Rashied Ali is one of the fathers of free-jazz drumming. Every free-jazz drummer (and to an extent, every free-jazz musician) who followed owes him a debt.
After Coltrane’s passing, Ali became one of the leading figures on the New York avant-jazz scene, a position he holds to this day. In the ‘70’s, he founded his own record label, survival, for which he’s recorded a string of raw and risky albums featuring such prominent avant-gardists as the late saxophonist Frank Lowe, violinist Leroy Jenkins and guitarist James “Blood” Ulmer. For several years he ran his own club in downtown Manhattan, Ali’s Alley, which was a major venue during the loft-jazz era of the ‘70s. He’s led innumerable bands and played with everyone who’s anyone in the free-jazz community.
Today Ali’s an elder statesman, yet he’s playing better than ever. And he’s still capable of surprising us, as proven by his latest releases on survival, Judgment Day Vol.1 & Vol. 2. This is not the formally open, structurally abstract free jazz for which he’s best known. There’s plenty of blowing room, to be sure, but the tunes themselves are meticulously composed and arranged. It swings in a way guaranteed to make the Lincoln Center cats swallow hard and take notice. At times it’s nearly straight ahead, yet unlikely latter-day hard bop, it is music of the here and now--with hints of jazz to come.
“If you really listen to it, I’m trying really hard not to just play time,” says Ali. It’s true. He’s playing “out” and “in” simultaneously, generating enough energy to light the East Coast. “You can hear that the drums are breaking it up a lot,” he says. “It’s not like I’m playing really straight-head drums. It might sound like that on the surface, but underneath you’ll hear a lot of stuff that says I’m really an avant-garde player,” albeit one who studied with Art Blakey and Philly Joe and therefore knows modern jazz in all its manifestations.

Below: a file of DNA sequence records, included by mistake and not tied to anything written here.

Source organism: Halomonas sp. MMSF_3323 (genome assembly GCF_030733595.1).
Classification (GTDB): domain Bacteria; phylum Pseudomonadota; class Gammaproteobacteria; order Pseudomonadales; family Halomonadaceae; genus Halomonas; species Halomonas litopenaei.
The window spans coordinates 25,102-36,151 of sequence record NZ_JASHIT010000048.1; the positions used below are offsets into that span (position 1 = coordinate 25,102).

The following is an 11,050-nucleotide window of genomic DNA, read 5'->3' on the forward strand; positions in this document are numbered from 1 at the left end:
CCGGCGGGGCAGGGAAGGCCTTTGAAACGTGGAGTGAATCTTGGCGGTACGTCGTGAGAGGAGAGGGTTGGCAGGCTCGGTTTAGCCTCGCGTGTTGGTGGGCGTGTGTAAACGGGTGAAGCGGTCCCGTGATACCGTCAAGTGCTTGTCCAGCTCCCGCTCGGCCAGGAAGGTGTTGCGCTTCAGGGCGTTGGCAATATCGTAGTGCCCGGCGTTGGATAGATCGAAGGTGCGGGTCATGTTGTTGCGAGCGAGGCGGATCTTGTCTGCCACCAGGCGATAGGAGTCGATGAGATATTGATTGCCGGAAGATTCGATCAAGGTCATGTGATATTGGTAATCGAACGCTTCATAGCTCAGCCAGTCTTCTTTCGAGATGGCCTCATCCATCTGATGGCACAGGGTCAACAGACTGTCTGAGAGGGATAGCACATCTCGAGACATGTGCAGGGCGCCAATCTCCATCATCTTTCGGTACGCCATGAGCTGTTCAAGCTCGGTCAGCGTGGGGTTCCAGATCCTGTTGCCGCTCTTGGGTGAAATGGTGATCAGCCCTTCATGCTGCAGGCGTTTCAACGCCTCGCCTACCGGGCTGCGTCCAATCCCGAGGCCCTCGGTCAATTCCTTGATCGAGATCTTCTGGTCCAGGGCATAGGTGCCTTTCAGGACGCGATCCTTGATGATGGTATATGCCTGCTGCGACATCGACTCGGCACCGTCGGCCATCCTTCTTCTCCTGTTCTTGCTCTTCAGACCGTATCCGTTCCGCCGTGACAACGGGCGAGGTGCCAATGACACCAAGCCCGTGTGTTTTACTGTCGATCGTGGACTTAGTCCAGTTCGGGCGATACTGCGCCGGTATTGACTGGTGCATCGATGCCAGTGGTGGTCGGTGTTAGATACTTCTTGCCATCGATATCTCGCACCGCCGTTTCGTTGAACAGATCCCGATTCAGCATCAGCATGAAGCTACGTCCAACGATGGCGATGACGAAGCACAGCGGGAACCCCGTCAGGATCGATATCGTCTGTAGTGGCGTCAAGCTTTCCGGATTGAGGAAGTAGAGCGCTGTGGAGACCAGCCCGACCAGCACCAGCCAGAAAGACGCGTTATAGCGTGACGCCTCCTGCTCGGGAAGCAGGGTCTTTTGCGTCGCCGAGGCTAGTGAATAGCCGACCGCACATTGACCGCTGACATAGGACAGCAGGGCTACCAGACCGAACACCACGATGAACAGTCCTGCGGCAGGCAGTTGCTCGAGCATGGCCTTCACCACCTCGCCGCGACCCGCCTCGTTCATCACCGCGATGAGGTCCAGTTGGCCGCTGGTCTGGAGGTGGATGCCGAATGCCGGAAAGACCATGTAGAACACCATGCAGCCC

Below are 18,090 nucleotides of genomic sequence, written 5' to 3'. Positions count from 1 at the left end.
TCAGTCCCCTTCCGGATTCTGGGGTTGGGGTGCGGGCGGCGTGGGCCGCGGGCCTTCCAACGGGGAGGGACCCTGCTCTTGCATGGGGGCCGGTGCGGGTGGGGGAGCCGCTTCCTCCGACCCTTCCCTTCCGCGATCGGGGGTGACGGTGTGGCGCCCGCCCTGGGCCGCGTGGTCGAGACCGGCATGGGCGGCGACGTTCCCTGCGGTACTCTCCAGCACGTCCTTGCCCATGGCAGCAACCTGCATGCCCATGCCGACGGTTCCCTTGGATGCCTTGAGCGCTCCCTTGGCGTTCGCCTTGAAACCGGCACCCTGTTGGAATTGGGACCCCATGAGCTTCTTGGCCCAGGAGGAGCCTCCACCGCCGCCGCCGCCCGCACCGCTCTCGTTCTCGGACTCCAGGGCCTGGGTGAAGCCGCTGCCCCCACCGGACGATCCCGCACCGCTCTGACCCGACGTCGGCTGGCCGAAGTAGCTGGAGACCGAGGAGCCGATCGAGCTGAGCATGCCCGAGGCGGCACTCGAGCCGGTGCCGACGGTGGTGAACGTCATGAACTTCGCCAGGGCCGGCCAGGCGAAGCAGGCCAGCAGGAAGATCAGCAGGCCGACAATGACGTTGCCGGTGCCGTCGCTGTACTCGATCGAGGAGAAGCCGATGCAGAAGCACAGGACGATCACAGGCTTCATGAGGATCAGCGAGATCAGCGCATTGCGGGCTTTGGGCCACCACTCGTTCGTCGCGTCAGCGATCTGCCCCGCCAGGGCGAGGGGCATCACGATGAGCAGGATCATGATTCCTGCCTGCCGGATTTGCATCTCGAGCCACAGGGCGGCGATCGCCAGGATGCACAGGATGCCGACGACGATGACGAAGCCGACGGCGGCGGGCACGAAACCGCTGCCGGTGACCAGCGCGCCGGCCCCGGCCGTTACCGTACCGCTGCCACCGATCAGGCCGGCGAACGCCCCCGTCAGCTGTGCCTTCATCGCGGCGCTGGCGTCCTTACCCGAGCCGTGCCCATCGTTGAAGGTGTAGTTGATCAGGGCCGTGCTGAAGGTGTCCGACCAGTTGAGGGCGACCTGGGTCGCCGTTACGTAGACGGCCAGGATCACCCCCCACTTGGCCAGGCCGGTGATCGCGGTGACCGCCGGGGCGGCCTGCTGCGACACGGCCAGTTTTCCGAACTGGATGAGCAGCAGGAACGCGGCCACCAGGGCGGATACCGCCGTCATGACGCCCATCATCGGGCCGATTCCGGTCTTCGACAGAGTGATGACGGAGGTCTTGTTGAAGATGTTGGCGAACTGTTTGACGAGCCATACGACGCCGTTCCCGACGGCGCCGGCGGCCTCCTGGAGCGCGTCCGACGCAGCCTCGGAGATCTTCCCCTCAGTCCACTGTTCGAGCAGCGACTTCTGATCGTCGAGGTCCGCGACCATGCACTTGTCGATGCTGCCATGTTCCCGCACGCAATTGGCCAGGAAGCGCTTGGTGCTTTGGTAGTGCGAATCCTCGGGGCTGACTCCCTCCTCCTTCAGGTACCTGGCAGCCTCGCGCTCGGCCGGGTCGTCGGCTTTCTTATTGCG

With his quintet, the 71-year-old free-jazz vet puts to shame drummers half his age--incessantly driving and creating, sidestepping clichés at every turn. And Ali hasn’t forsaken freedom, not by a long stretch. Even when playing straight-ahead, there are times in mid-performance when an abandonment of form and structure is the logical next step. Less intrepid musicians skid to a stop, jam into reverse and head home. Ali and his band make the leap without hesitation. Theirs is jazz without borders, an example of what a group can do if they’ve the will and discipline to embrace a full range of possibilities.
“It does have that kind of catchy thing, where anybody can listen to the music and appreciate it-avant-garde people, straight-ahead people, whatever,” says Ali, “They can all hear something in there. I’m glad it works that way, because that’s the kinda stuff I want to be doing right now.”
Ali talks about his band like a proud papa, and for good reason. “I’m playing with kids who are damn near young enough to be my grandkids!” he laughs. The group-trumpeter Jumaane Smith, tenor saxophonist Lawrence Clark, pianist Greg Murphy, bassist Joris Teepe-has been together for almost four years.
The Ali-Murphy alliance dates back almost two decades. “Greg’s been in just about every band I’ve had since we met in the 80s,” Ali says. “Jumaane I just met by chance. I’ve been knowing him since he was about 19. He’s 25 now. He first saw me when I played a concert with the New Art Quartet in his hometown of Seattle. Then he came out here to attend the New School and Julliard. I met him when he was at the New School.”